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Research Article

Metastatic neoplasms to the thyroid diagnosed by fine-needle aspiration/core needle biopsy: Clinicopathologic and cytomorphologic correlation

Address: Department of Pathology, University of Hawaii, Honolulu, Hawaii, USA
Department of Pathology, The Queens Medical Center, Honolulu, Hawaii, USA
Corresponding author

This is an open access article distributed under the terms of the Creative Commons Attribution-NonCommercial-ShareAlike 3.0 License, which allows others to remix, tweak, and build upon the work non-commercially, as long as the author is credited and the new creations are licensed under the identical terms.

This article was originally published by Medknow Publications & Media Pvt Ltd and was migrated to Scientific Scholar after the change of Publisher.



Although thyroid fine-needle aspiration (FNA) and core needle biopsy (CNB) are commonly utilized modalities in the evaluation of thyroid nodules, metastatic tumors to the thyroid are only rarely encountered. We aspired to determine the incidence and primary origin of metastases to the thyroid at our institution and to examine their clinicopathologic and cytomorphologic features.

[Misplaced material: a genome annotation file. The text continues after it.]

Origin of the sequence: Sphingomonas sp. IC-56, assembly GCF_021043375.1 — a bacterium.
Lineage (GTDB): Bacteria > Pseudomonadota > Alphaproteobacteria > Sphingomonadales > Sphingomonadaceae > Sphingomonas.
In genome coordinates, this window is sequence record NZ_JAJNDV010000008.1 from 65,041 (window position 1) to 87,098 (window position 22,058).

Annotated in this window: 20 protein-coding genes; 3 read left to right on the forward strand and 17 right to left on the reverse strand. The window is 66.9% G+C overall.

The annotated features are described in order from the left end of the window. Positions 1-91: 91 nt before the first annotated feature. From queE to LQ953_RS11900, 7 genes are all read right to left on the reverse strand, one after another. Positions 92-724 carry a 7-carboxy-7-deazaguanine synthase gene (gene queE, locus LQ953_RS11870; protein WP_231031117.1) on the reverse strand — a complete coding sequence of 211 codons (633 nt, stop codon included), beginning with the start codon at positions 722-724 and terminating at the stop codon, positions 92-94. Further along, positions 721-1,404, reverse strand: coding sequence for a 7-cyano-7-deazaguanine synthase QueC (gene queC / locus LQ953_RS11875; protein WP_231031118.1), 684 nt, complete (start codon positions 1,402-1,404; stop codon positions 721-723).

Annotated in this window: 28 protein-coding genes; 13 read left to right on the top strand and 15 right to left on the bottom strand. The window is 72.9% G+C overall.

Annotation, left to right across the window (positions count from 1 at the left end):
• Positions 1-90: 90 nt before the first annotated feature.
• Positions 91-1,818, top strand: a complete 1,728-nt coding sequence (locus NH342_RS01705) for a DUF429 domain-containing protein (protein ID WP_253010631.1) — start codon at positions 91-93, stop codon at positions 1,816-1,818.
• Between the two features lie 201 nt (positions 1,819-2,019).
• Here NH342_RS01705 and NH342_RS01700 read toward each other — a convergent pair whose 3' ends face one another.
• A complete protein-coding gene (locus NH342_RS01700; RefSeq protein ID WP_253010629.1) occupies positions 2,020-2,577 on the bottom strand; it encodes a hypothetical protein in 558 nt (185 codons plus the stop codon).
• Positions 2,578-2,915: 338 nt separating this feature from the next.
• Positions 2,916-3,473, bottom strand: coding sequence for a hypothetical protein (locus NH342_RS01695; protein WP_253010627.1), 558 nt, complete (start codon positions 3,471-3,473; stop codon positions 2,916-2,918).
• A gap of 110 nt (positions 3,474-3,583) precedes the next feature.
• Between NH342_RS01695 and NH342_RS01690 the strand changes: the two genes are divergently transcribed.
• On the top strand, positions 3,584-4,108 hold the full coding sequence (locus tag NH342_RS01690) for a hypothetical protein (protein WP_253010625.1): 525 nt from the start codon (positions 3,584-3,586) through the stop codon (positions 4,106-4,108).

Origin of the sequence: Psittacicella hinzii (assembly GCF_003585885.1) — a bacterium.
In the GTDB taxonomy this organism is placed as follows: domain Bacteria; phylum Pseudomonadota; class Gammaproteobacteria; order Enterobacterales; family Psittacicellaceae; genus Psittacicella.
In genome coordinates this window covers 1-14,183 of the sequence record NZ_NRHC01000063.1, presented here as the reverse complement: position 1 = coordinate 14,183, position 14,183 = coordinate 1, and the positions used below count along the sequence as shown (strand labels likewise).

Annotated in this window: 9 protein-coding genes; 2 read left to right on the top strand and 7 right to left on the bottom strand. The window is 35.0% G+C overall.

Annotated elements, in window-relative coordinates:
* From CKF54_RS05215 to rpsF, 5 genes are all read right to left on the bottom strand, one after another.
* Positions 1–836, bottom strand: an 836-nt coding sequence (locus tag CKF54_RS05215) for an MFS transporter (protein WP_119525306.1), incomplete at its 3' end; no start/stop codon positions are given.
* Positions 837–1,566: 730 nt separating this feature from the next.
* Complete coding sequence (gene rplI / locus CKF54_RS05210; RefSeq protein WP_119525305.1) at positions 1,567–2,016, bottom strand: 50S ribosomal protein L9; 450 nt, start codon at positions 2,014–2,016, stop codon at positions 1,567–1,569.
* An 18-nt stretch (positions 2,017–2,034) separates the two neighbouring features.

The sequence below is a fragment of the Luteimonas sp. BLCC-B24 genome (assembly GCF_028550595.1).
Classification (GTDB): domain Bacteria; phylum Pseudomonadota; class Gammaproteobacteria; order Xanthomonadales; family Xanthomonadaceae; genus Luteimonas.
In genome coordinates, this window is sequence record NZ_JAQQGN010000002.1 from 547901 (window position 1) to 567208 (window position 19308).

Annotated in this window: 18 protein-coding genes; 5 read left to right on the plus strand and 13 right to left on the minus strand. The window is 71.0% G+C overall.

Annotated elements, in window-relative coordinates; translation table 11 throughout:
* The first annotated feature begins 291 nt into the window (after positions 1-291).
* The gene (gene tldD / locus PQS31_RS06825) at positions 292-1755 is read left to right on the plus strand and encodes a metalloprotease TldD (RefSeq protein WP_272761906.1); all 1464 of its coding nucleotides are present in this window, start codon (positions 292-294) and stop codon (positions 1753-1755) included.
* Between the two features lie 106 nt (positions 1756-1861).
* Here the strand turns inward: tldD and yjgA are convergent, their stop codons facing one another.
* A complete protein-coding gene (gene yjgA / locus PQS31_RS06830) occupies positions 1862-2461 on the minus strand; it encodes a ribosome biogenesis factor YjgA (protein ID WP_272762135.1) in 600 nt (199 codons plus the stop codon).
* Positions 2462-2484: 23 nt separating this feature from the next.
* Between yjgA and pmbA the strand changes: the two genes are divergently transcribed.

Materials and Methods:

A search of our database was undertaken to review all thyroid FNA and/or CNB examined between January 2004 and December 2013.


During our 10 year study period, 7497 patients underwent 13,182 FNA and/or CNB. Four hundred sixty one (6%) patients were diagnosed with neoplasms. Only five (1.1%) were found to have metastatic tumors to the thyroid involving three females and two males. Two were diagnosed by FNA, one by CNB, and two by both FNA and CNB, with rapid on-site evaluation (ROSE) employed in all cases. The primary malignancies in the five cases were pulmonary and nasopharyngeal squamous cell carcinomas, renal cell carcinoma, pancreatic adenocarcinoma, and olfactory neuroblastoma. The cytomorphologic features of these metastases to the thyroid aided in their distinction from primary thyroid carcinoma. Two of these metastases, a renal cell carcinoma and pancreatic adenocarcinoma, were the first clinical manifestations of cancer.